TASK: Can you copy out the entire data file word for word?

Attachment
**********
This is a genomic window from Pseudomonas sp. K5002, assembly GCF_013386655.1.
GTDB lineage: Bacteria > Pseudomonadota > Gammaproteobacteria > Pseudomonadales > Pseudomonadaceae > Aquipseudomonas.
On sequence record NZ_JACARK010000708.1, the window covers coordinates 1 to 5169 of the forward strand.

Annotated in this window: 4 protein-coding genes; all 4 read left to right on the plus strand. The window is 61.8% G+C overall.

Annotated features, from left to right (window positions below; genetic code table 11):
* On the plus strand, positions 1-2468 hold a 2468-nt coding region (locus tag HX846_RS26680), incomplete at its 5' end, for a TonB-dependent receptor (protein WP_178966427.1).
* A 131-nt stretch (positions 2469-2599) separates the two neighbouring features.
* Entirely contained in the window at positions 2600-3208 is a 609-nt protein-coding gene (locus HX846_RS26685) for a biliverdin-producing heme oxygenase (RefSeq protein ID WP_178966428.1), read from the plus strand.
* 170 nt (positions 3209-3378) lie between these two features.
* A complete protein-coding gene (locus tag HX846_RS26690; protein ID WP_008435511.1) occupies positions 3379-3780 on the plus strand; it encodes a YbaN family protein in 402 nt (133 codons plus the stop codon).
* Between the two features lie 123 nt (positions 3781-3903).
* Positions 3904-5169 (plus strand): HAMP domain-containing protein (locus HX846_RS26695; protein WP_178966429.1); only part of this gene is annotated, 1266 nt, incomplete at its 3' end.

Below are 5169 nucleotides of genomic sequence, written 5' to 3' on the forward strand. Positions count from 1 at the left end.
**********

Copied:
This is a genomic window from Pseudomonas sp. K5002, assembly GCF_013386655.1.
GTDB lineage: Bacteria > Pseudomonadota > Gammaproteobacteria > Pseudomonadales > Pseudomonadaceae > Aquipseudomonas.
On sequence record NZ_JACARK010000708.1, the window covers coordinates 1 to 5169 of the forward strand.

Annotated in this window: 4 protein-coding genes; all 4 read left to right on the plus strand. The window is 61.8% G+C overall.

Annotated features, from left to right (window positions below; genetic code table 11):
* On the plus strand, positions 1-2468 hold a 2468-nt coding region (locus tag HX846_RS26680), incomplete at its 5' end, for a TonB-dependent receptor (protein WP_178966427.1).
* A 131-nt stretch (positions 2469-2599) separates the two neighbouring features.
* Entirely contained in the window at positions 2600-3208 is a 609-nt protein-coding gene (locus HX846_RS26685) for a biliverdin-producing heme oxygenase (RefSeq protein ID WP_178966428.1), read from the plus strand.
* 170 nt (positions 3209-3378) lie between these two features.
* A complete protein-coding gene (locus tag HX846_RS26690; protein ID WP_008435511.1) occupies positions 3379-3780 on the plus strand; it encodes a YbaN family protein in 402 nt (133 codons plus the stop codon).
* Between the two features lie 123 nt (positions 3781-3903).
* Positions 3904-5169 (plus strand): HAMP domain-containing protein (locus HX846_RS26695; protein WP_178966429.1); only part of this gene is annotated, 1266 nt, incomplete at its 3' end.

Below are 5169 nucleotides of genomic sequence, written 5' to 3' on the forward strand. Positions count from 1 at the left end.